Corcuff, Stéphane B. 1971-
CORCUFF, Stéphane B. 1971-
Born May 7, 1971, in Brest, France. Ethnicity: "Caucasian." Education: Paris Institute of Political Studies, B.A., M.A., 1993, Ph.D. (summa cum laude), 2000; also attended National Normal University (Taiwan), 1994-98.
Home—15 rue des Cloys, 75018 Paris, France. Office—Faculty of Arts and Social Sciences, University of La Rochelle, 1 Parvis Fernand Braudel, 17042 La Rochelle Cedex 1, France. E-mail—[email protected]
French Center for the Study of Contemporary China, Taipei, Taiwan, research fellow, 1994-96; French Institute, Taipei, political analyst and press attaché, 1997; Institute of Asia-Pacific Management, Quimper, France, lecturer in Chinese politics, 1999-2000; University of La Rochelle, La Rochelle, France, lecturer in Chinese politics and language, 2001—. Bordeaux School of Management, associate professor, 2002—; Paris Institute of Political Studies, associate lecturer, 2003—. Founder and editor-in-chief, Mutations Asiatiques, 1992-97.
North American Taiwan Studies Association (chair of publication committee, 1999-2001; vice president, 2000-01).
(Coauthor) Taiwan, sources d'une identité, Karthala (Paris, France), 2000.
(Editor and contributor) Memories of the Future: National Identity Questions and the Search for a New Taiwan, M. E. Sharpe (Armonk, NY), 2002.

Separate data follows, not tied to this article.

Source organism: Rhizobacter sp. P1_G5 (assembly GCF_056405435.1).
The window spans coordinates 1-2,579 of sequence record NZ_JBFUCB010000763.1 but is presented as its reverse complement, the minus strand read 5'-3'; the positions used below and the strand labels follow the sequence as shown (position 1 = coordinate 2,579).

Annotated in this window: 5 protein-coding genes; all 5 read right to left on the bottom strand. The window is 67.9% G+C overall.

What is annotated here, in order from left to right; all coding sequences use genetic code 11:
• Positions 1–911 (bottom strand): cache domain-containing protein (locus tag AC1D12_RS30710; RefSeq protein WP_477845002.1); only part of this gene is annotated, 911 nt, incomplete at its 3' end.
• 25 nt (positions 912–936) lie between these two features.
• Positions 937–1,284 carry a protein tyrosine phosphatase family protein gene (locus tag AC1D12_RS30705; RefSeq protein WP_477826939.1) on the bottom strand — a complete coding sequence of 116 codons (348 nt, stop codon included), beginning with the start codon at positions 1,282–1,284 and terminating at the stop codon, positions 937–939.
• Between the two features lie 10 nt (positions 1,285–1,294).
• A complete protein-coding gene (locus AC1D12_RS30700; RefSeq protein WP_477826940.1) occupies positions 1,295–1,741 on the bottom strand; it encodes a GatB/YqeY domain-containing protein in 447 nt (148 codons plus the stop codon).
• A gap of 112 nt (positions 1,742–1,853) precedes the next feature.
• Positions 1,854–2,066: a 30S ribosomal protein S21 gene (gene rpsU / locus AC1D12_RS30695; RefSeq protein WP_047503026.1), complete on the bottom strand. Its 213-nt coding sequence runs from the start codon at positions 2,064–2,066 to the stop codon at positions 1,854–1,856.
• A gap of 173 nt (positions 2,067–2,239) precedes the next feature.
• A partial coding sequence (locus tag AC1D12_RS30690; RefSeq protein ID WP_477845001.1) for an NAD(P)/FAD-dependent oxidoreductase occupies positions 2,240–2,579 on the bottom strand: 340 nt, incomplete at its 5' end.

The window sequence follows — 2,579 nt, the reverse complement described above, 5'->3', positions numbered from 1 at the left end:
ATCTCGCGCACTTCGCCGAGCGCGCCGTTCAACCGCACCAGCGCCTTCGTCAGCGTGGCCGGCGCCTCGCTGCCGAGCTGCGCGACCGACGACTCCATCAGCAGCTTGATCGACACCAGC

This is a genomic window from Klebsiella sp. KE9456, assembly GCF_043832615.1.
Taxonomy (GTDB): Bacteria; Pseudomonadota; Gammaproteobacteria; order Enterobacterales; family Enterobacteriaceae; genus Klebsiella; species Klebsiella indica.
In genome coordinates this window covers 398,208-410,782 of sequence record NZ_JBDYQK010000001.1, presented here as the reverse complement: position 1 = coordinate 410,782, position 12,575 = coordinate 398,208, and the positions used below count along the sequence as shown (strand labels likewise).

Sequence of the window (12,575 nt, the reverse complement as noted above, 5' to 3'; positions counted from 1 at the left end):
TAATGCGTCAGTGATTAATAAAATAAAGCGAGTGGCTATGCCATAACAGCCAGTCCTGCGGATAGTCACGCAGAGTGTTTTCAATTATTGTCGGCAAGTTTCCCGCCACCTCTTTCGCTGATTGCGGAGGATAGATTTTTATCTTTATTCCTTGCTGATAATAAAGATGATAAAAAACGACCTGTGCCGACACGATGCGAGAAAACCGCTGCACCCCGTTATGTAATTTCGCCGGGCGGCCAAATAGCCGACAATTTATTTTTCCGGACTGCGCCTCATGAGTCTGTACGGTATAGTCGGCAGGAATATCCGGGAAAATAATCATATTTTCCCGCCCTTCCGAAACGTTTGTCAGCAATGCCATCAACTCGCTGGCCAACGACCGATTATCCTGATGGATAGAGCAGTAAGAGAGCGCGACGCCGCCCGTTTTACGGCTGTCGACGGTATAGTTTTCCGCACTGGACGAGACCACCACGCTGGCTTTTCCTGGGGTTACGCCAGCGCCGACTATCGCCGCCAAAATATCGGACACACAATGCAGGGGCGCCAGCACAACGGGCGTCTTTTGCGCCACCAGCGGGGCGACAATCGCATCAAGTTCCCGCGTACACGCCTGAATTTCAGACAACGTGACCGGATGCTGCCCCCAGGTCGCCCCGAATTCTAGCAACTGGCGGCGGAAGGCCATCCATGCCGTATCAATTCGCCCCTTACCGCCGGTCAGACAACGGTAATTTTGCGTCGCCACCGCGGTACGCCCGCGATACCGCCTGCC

Hou jieyan shidai Taiwan Waishengren di guojia rentong (title means "The Mainlanders' National Identification in Post-Martial Law Taiwan"), Yunchen Wenhua (Taipei, Taiwan), 2003.
Contributor to periodicals, including China Perspectives.
WORK IN PROGRESS:
Research on the time factor in the strategic conflict in the Taiwan Strait.
Stéphane B. Corcuff told CA: "So far, my research has mainly dealt with the politics of identity construction, the politicization of memory and history books, and the processes of identification to the national object. Though I was trained in political science and later in international relations, I have a strong interest in both political anthropology and political psychology, which I try to link to my works on national identification. I have researched the idea of a pluralistic identification to the Nation, which I have exemplified through the interesting case study of Taiwan, an extremely fertile identity laboratory. I now try to understand how the time factor is perceived and instrumentalized in the China-Taiwan conflict by the actors engaged in the conflict. I keep a very strong interest in the study of identity construction processes, political psychology, and the measure of national identification in Taiwan and China, as well as in other areas of the world, such as Brittany and Ontario."